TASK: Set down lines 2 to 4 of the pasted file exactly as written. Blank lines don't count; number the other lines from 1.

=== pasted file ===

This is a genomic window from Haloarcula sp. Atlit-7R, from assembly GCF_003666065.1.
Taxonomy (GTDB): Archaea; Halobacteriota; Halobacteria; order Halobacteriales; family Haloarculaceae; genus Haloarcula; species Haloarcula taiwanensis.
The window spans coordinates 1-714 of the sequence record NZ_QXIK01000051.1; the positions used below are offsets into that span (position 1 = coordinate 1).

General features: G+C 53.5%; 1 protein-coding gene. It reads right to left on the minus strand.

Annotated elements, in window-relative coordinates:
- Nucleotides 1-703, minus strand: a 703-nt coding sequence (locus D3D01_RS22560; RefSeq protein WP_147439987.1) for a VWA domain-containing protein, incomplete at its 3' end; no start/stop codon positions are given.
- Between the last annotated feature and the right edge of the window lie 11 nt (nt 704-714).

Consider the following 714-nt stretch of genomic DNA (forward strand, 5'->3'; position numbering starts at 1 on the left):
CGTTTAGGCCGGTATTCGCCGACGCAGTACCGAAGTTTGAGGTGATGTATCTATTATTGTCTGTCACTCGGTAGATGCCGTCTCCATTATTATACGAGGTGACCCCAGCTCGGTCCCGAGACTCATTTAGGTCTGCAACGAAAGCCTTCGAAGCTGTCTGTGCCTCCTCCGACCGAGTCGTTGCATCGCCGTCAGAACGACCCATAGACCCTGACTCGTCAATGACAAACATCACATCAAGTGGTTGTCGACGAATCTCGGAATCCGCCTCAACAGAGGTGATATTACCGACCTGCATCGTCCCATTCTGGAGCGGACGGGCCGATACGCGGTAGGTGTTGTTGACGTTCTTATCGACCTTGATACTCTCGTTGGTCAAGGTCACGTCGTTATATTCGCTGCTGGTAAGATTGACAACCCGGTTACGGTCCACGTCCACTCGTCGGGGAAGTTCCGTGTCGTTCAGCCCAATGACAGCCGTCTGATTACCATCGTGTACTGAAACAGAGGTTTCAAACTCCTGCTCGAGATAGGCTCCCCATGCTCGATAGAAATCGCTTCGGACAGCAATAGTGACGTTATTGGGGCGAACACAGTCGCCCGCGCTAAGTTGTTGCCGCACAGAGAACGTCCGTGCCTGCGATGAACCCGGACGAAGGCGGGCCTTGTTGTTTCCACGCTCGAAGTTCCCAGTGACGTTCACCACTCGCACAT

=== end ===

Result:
Taxonomy (GTDB): Archaea; Halobacteriota; Halobacteria; order Halobacteriales; family Haloarculaceae; genus Haloarcula; species Haloarcula taiwanensis.
The window spans coordinates 1-714 of the sequence record NZ_QXIK01000051.1; the positions used below are offsets into that span (position 1 = coordinate 1).

General features: G+C 53.5%; 1 protein-coding gene. It reads right to left on the minus strand.